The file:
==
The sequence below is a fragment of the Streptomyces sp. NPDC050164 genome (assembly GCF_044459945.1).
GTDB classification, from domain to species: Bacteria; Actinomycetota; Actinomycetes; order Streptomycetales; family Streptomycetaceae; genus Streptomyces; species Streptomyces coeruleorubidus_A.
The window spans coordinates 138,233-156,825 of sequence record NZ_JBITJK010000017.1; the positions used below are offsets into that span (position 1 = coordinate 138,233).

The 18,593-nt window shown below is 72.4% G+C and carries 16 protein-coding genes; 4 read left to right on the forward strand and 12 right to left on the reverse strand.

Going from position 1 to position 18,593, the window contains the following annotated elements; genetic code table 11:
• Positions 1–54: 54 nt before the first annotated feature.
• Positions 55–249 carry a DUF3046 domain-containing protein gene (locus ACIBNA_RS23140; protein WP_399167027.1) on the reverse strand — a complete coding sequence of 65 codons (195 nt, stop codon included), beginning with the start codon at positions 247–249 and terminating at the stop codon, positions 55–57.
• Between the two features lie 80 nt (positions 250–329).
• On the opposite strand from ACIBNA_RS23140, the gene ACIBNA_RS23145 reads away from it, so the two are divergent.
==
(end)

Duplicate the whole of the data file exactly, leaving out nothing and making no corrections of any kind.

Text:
The sequence below is a fragment of the Streptomyces sp. NPDC050164 genome (assembly GCF_044459945.1).
GTDB classification, from domain to species: Bacteria; Actinomycetota; Actinomycetes; order Streptomycetales; family Streptomycetaceae; genus Streptomyces; species Streptomyces coeruleorubidus_A.
The window spans coordinates 138,233-156,825 of sequence record NZ_JBITJK010000017.1; the positions used below are offsets into that span (position 1 = coordinate 138,233).

The 18,593-nt window shown below is 72.4% G+C and carries 16 protein-coding genes; 4 read left to right on the forward strand and 12 right to left on the reverse strand.

Going from position 1 to position 18,593, the window contains the following annotated elements; genetic code table 11:
• Positions 1–54: 54 nt before the first annotated feature.
• Positions 55–249 carry a DUF3046 domain-containing protein gene (locus ACIBNA_RS23140; protein WP_399167027.1) on the reverse strand — a complete coding sequence of 65 codons (195 nt, stop codon included), beginning with the start codon at positions 247–249 and terminating at the stop codon, positions 55–57.
• Between the two features lie 80 nt (positions 250–329).
• On the opposite strand from ACIBNA_RS23140, the gene ACIBNA_RS23145 reads away from it, so the two are divergent.